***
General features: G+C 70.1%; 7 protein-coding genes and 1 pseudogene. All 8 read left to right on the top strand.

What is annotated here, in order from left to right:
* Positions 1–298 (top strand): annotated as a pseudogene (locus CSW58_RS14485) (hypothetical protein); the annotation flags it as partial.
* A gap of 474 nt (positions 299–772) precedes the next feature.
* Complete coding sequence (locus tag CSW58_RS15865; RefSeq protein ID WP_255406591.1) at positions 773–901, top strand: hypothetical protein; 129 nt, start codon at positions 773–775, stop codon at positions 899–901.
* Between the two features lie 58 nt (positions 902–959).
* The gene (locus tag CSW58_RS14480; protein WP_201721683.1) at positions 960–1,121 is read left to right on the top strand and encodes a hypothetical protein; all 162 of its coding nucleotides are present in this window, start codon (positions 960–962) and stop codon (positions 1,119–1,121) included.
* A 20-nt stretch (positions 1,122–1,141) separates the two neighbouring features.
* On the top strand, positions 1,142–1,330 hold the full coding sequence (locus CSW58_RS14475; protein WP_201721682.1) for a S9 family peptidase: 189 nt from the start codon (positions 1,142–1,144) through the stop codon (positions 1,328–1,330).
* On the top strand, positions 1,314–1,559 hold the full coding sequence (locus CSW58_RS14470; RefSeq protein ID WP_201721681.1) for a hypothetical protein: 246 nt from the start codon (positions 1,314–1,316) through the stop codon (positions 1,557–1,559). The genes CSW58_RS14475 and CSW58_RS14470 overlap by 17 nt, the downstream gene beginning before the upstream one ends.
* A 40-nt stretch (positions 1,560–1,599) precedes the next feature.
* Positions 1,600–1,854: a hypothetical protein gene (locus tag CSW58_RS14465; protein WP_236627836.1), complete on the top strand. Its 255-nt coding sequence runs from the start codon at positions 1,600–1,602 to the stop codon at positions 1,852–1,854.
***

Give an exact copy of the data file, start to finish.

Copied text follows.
General features: G+C 70.1%; 7 protein-coding genes and 1 pseudogene. All 8 read left to right on the top strand.

What is annotated here, in order from left to right:
* Positions 1–298 (top strand): annotated as a pseudogene (locus CSW58_RS14485) (hypothetical protein); the annotation flags it as partial.
* A gap of 474 nt (positions 299–772) precedes the next feature.
* Complete coding sequence (locus tag CSW58_RS15865; RefSeq protein ID WP_255406591.1) at positions 773–901, top strand: hypothetical protein; 129 nt, start codon at positions 773–775, stop codon at positions 899–901.
* Between the two features lie 58 nt (positions 902–959).
* The gene (locus tag CSW58_RS14480; protein WP_201721683.1) at positions 960–1,121 is read left to right on the top strand and encodes a hypothetical protein; all 162 of its coding nucleotides are present in this window, start codon (positions 960–962) and stop codon (positions 1,119–1,121) included.
* A 20-nt stretch (positions 1,122–1,141) separates the two neighbouring features.
* On the top strand, positions 1,142–1,330 hold the full coding sequence (locus CSW58_RS14475; protein WP_201721682.1) for a S9 family peptidase: 189 nt from the start codon (positions 1,142–1,144) through the stop codon (positions 1,328–1,330).
* On the top strand, positions 1,314–1,559 hold the full coding sequence (locus CSW58_RS14470; RefSeq protein ID WP_201721681.1) for a hypothetical protein: 246 nt from the start codon (positions 1,314–1,316) through the stop codon (positions 1,557–1,559). The genes CSW58_RS14475 and CSW58_RS14470 overlap by 17 nt, the downstream gene beginning before the upstream one ends.
* A 40-nt stretch (positions 1,560–1,599) precedes the next feature.
* Positions 1,600–1,854: a hypothetical protein gene (locus tag CSW58_RS14465; protein WP_236627836.1), complete on the top strand. Its 255-nt coding sequence runs from the start codon at positions 1,600–1,602 to the stop codon at positions 1,852–1,854.